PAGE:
1. Declare a national bank holiday that would close the biggest financial institutions—say, the top dozen or so. Send in the supervisors to examine their books to uncover fraud. Determine which ones are insolvent and resolve them. While resolving them, net their claims on one another (including derivatives). Do not allow any insolvent institutions to reopen, and do not use the resolution process to merge institutions (we don’t need even bigger “too big to fail” banks). Prosecute the crooks and jail the guilty.

    2. Stop all foreclosures. Investigate and prosecute all institutions that have been selling or buying fake documents to be used in foreclosures. Prosecute the crooks and jail the guilty.

    3. Announce that all homeowners who occupied their homes on October 1, 2010 will be allowed to remain in their homes indefinitely. Create a national mediation board to adjust all mortgage payments to “owner’s equivalent rent”—the fair value of rent for the home. Establish a fund to provide rental assistance to keep low income homeowners in their homes.

    4. Give purported mortgage holders 30 days to produce the original notes; if they cannot find them, hand the homes over to the owner-occupants—free and clear of debt.

    5. Create a process to allow securities holders to sue for recovery of value. This must be national—state courts will not be able to handle the case load.

    6. Direct the GSEs to refinance mortgages at a low fixed rate. Mortgages would be provided against real estate appraised at fair market value to any borrower for a primary residence. The GSEs would pay holders of existing mortgages only current fair market value. Those holding these mortgages can seek redress through the process outlined in step 5. Only in the case of borrower fraud would the homeowner be held responsible for losses attributed to the refinancing.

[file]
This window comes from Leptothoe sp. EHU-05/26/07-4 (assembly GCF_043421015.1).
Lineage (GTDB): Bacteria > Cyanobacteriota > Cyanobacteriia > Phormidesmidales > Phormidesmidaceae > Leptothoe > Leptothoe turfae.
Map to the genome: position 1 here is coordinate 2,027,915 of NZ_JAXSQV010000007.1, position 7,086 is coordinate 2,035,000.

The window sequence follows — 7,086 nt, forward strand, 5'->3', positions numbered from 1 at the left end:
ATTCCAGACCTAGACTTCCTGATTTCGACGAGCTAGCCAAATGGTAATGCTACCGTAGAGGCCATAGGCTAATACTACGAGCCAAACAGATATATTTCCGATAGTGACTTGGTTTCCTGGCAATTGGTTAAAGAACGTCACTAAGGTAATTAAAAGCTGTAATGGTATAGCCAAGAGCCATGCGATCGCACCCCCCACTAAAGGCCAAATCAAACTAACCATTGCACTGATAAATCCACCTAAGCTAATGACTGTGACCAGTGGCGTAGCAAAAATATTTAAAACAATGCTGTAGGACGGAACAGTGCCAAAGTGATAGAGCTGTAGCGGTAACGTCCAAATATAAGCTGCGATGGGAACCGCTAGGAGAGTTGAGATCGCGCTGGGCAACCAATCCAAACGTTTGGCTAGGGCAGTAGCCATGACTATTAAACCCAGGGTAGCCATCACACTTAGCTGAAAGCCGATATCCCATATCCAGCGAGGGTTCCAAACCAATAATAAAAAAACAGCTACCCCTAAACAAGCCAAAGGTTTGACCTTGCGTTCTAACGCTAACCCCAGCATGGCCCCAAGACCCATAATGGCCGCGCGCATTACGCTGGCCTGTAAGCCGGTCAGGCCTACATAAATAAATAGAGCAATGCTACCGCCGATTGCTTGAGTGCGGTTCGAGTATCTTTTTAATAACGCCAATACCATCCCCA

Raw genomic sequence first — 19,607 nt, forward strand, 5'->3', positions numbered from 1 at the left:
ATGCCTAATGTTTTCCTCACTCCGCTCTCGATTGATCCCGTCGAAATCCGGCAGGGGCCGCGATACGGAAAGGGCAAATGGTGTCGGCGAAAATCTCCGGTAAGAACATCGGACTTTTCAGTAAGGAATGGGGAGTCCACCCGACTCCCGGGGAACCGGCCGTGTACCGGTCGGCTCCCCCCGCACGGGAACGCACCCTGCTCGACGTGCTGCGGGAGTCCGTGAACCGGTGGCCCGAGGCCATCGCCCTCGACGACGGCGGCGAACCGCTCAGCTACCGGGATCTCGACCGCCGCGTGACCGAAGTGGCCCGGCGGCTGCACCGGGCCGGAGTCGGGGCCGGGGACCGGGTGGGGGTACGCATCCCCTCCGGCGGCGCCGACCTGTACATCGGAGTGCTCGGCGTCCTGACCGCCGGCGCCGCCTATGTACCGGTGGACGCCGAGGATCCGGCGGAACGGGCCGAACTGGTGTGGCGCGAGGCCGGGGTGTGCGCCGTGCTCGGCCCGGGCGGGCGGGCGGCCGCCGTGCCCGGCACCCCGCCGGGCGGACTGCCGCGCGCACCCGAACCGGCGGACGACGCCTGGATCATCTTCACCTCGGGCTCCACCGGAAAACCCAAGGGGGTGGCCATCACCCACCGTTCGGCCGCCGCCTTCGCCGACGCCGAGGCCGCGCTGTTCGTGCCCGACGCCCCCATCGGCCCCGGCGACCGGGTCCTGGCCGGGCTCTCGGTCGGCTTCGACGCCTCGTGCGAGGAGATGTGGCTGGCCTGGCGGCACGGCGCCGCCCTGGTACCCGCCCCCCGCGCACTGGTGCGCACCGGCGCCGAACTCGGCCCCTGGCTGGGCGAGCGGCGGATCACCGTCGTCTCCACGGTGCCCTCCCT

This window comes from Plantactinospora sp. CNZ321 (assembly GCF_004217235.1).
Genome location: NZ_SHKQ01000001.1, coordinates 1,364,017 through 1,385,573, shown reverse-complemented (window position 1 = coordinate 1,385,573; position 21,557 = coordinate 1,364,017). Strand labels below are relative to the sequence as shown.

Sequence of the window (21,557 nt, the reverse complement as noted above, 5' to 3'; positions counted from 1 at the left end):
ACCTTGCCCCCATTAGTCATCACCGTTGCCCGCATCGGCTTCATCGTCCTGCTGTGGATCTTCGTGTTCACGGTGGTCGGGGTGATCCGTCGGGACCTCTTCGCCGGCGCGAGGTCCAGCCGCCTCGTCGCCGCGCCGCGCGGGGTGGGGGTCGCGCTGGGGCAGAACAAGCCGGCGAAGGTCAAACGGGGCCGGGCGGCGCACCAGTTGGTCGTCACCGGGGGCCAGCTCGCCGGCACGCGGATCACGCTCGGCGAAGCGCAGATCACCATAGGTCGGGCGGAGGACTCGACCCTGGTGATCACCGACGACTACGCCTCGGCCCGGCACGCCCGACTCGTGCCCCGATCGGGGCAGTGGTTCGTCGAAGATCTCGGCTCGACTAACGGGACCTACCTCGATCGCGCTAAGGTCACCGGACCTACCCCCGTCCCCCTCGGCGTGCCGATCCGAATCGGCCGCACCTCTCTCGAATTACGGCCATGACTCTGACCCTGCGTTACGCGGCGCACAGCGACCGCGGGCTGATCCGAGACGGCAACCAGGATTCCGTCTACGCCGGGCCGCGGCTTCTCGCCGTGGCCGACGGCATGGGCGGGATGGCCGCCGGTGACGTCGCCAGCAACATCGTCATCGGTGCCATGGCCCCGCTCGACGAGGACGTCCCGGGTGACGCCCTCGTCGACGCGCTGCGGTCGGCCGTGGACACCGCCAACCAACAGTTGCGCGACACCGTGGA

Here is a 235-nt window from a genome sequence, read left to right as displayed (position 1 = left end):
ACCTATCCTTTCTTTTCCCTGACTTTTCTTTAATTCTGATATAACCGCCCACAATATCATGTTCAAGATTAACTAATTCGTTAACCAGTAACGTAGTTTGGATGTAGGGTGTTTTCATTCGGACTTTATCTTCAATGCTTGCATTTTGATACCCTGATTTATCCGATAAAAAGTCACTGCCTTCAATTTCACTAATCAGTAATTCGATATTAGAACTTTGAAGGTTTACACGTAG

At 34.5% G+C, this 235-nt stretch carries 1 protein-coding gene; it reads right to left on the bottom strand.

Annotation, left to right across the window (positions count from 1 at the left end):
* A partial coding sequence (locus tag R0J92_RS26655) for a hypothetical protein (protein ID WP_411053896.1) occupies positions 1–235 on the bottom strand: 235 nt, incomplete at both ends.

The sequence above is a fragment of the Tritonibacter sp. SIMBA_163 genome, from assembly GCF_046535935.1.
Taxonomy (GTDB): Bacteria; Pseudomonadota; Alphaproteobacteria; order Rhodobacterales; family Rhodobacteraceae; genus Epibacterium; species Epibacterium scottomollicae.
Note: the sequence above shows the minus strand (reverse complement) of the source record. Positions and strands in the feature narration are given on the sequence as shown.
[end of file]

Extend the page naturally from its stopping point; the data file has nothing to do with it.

7. There will be fall-out from losses. It is better to deal with the collateral damage directly than to prop up the control fraud banks. For example, pension funds hold toxic waste securities as well as equities in the control fraud banks, and by all reasonable accounting the Pension Benefit Guarantee Corporation is already insolvent. But it is better to directly bail-out pensions than to maintain the charade that fraudulently created securities have value.

    Bill Black likes to joke that economists are afraid to use the “F” word (fraud). The President must come to realize that there is no other word that can be applied to the US home finance system. Until we deal with the fraud we will never resolve this financial crisis.

    (Go to http://www.nakedcapitalism.com for Yves Smith, “4ClosureFraud posts lender processing services mortgage document fabrication sheet”, October 3, 2010; and to http://www.webofdebt.com for Ellen Brown, “Foreclosuregate and Obama’s ‘pocket veto’”, October 7, 2010.)

    L. Randall Wray is a Professor of Economics, University of Missouri—Kansas City. A student of Hyman Minsky, his research focuses on monetary and fiscal policy as well as unemployment and job creation. He writes a weekly column for Benzinga every Tuesday.